Scientists have known for some time that sitting down for hours each day isn’t very good for your health in the long term. But a recent review of 47 studies that looked at the health effects of sitting has found that sitting all day long can have negative health effects for everyone — even the 20 percent of Americans who get their recommended 150 minutes of exercise per week.
The review, published in the Annals of Internal Medicine, found that the more sedentary a person is, the higher his or her risk for Type 2 diabetes, heart disease, cancer, and shortened lifespan. While exercising can still reduce your risk of serious illness and early death, it cannot completely balance out the ill health effects of sitting for hours a day. The review has some limitations, however. Chiefly, it fails to establish a limit beyond which sitting becomes unsafe. It also fails to clarify whether interrupting long periods of sitting with exercise breaks helps to offset the ill effects of sitting, and if so, by how much.
How Harmful Is Sitting?
According to research published in the Journal of the National Cancer Institute last year, you raise your risk of colon cancer by eight percent for every two hours you spend sitting at your desk or on the couch. That same amount of time spent sitting raises your risk of lung cancer by six percent, and your risk of endometrial cancer by 10 percent. Your body burns fewer calories when you sit, and releases fewer fat-burning enzymes. Sitting also contributes to insulin resistance, a key factor in the development of Type 2 diabetes.
The 47-study review found that people who sit for eight to nine hours a day are at the highest risk for cardiovascular disease, Type 2 diabetes, and cancer. Sitting all day raises your risk of cardiovascular disease by 14 percent and your risk of cancer by 13 percent, the review found. Because sitting raises insulin resistance, sitting for eight to nine hours a day can supposedly increase your risk of developing Type 2 diabetes to skyrocket by an astounding 91 percent.
The review found that exercising for 30 to 60 minutes a day does not completely cancel out the negative health effects of sitting down all day long. But those who didn’t exercise were found to have the highest risk of premature death — they were 40 percent more likely to die young. Those who exercised regularly were about 10 percent more likely to die young. The risk of early death among exercisers who sit for long periods is about 16 percent higherthan among those who exercise and also spend most of their working day on their feet.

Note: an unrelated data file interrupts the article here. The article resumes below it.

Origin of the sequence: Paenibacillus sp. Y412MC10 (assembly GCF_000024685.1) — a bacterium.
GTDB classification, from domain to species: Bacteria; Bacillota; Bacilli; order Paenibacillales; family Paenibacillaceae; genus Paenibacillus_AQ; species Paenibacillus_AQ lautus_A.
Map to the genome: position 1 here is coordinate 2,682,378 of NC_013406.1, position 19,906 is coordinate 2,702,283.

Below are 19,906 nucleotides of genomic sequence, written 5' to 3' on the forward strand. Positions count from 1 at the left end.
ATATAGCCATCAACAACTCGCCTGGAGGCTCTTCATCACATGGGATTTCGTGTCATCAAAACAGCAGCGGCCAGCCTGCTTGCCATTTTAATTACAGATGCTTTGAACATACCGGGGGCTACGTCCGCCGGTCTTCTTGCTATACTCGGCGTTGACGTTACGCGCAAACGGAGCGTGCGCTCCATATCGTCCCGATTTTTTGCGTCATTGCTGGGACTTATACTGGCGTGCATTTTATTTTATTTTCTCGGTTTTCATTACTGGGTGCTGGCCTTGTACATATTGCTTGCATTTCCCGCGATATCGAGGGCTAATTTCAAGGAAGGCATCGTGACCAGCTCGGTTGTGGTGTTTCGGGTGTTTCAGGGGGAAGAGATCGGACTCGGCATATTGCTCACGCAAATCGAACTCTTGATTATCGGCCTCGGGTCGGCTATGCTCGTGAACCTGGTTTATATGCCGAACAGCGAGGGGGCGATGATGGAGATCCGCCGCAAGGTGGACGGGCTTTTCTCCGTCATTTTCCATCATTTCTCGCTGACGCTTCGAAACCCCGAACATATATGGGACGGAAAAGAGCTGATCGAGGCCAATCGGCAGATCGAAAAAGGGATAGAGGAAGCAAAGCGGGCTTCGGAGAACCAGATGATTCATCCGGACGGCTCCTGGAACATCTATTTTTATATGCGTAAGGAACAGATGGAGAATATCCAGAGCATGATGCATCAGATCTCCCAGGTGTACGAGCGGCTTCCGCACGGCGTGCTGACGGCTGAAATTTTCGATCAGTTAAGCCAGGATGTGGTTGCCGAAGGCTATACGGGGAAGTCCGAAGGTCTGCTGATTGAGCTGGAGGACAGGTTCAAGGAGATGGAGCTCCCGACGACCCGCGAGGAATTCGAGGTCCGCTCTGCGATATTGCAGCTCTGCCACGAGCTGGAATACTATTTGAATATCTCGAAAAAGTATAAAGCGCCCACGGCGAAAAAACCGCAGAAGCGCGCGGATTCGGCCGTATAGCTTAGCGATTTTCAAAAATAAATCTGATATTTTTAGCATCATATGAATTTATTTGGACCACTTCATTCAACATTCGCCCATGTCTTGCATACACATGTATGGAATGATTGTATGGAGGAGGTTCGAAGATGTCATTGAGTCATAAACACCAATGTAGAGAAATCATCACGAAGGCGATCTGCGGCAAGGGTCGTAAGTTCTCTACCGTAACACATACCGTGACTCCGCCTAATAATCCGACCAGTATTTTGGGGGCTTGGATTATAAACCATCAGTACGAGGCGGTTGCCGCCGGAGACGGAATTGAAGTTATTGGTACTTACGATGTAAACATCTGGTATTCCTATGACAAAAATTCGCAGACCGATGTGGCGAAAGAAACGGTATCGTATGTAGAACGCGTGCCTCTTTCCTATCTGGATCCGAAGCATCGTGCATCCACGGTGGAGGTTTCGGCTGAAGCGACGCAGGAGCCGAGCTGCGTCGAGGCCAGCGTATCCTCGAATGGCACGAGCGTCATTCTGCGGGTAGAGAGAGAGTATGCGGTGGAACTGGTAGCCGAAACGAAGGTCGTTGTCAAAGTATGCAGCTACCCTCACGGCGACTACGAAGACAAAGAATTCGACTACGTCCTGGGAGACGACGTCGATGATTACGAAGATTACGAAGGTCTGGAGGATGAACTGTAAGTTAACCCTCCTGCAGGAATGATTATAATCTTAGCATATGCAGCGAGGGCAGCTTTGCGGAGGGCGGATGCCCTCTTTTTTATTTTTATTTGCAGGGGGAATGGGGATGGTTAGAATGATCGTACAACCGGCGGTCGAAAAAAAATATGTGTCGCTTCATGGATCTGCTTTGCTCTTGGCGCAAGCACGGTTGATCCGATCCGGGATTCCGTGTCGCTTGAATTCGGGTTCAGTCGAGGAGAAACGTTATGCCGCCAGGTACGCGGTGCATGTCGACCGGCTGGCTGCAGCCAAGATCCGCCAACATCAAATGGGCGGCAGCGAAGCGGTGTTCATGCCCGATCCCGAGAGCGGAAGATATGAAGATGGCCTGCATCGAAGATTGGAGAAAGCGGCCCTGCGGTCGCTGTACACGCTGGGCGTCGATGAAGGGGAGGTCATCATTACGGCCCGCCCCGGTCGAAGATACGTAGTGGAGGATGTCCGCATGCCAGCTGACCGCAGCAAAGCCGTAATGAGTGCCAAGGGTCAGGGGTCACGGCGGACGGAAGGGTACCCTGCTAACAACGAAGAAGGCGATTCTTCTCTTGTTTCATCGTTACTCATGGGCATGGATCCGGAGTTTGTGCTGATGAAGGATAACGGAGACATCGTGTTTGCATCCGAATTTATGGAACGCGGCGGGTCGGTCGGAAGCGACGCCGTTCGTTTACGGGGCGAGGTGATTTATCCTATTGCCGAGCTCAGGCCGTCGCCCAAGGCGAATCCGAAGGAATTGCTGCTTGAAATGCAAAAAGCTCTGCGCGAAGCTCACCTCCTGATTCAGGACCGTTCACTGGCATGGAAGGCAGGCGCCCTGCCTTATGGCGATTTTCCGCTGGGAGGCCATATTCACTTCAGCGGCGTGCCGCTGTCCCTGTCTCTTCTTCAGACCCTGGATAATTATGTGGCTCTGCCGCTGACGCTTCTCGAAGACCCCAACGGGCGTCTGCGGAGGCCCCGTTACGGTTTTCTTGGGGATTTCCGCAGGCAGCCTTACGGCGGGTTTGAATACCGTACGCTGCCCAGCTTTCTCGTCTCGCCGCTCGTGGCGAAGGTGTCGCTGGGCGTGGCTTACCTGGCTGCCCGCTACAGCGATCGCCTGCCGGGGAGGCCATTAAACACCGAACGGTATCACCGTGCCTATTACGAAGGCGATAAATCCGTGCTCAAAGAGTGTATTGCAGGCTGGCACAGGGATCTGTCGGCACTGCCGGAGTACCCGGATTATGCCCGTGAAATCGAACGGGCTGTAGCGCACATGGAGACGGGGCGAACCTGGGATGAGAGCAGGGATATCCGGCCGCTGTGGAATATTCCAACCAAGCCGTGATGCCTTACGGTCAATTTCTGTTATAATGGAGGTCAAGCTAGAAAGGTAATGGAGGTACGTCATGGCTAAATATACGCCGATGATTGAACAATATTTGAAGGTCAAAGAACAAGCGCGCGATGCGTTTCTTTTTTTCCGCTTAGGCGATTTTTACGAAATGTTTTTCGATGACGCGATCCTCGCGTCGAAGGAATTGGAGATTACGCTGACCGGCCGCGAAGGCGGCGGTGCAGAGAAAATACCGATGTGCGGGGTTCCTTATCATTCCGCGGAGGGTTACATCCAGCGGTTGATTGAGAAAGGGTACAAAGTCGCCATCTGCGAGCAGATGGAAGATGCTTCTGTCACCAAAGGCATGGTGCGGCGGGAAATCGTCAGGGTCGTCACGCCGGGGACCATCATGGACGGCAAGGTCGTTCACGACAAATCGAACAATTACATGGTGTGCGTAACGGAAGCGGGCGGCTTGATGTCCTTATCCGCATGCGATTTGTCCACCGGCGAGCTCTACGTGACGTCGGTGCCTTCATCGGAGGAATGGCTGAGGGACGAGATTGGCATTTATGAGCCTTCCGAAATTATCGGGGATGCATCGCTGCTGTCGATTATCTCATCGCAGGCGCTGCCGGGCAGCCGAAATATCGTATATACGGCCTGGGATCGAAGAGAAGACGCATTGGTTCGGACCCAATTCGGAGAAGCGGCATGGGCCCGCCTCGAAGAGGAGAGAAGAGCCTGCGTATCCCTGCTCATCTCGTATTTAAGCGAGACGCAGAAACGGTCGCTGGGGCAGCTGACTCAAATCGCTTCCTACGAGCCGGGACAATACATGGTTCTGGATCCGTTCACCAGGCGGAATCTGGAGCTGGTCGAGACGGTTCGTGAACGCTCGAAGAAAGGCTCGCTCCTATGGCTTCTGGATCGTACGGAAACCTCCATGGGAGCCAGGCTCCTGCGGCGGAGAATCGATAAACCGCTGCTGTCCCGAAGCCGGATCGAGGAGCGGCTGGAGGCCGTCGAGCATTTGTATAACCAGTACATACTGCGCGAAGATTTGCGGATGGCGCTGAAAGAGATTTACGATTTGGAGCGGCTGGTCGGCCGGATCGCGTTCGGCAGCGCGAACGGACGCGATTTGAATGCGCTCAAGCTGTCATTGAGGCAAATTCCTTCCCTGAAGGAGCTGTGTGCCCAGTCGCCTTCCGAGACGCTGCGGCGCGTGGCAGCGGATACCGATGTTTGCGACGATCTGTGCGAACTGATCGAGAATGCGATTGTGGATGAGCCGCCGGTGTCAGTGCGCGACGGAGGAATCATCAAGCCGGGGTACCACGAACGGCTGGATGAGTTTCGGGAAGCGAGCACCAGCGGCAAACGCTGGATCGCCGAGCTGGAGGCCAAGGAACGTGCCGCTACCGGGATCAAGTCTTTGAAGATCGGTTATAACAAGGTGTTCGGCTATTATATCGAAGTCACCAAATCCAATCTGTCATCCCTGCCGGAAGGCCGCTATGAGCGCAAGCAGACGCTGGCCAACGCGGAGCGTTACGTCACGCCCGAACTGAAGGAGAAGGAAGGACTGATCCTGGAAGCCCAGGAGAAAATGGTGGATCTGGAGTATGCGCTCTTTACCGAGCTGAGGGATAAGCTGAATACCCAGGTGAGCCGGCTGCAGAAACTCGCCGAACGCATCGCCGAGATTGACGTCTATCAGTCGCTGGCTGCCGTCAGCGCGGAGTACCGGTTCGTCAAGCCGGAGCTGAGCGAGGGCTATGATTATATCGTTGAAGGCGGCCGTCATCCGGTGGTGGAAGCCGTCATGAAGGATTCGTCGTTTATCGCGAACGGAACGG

How Much Sitting Is Too Much?
Unfortunately, the 47-study review did not establish any clear guidelines for how much sitting is too much. That’s because the 47 studies involved in the review did not use any standardized guidelines for what constitutes “prolonged sitting” or, for that matter, what constitutes high activity levels. Researchers in one of the studies included participants who sat for as brief a time as an hour a day in the “prolonged sitting” group, while other studies defined “prolonged sitting” as being seated for at least five or six hours each day.
In at least one study, participants in the “prolonged sitting” group logged more than 11 hours a day in their chairs. Likewise, the studies defined activity levels differently. Activity levels among study participants ranged from just 20 minutes per day for participants in some studies, to seven hours a week or more among others.
Since most Americans spend more than 50 percent of their waking hours sitting at a desk, on a couch, or in a car, it’s probably safe to say that most people in the United States sit too much. And since a mere 20 percent of Americans get enough exercise each week to meet CDC recommendations, it’s probably also safe to say that, for most, the risk of early death from sitting hovers closer to 40 percent than to 10 percent. Of course, even if you do sit at a desk all day, regular exercise can still do a lot to improve your health and extend your life. You can do even more for your health by seeing your doctor regularly and taking any medications you’re prescribed as directed. Save money on your prescriptions at CanadaDrugPharmacy.com.
So, can you undo the health effects of sitting too much? While not everyone can work at a standing desk, there’s still a lot you can do to cut down on your daily sitting time. Senior author of the research review, Dr. David Alter, recommends:
- Getting up to move around for a few minutes every half hour while working at a desk.
- Standing or doing exercises during commercial breaks while watching TV.
- Exercising for 30 to 60 minutes a day.
- Reduce sitting time by 15 to 20 minutes a day, with the ultimate goal of sitting for two to three hours less each day after a few weeks.
It may be helpful to wear an activity tracker to help you monitor and reduce your sedentary hours each day. The more time you can spend on your feet and moving around, the less time you’ll spend sitting — and the longer you’ll live in good health.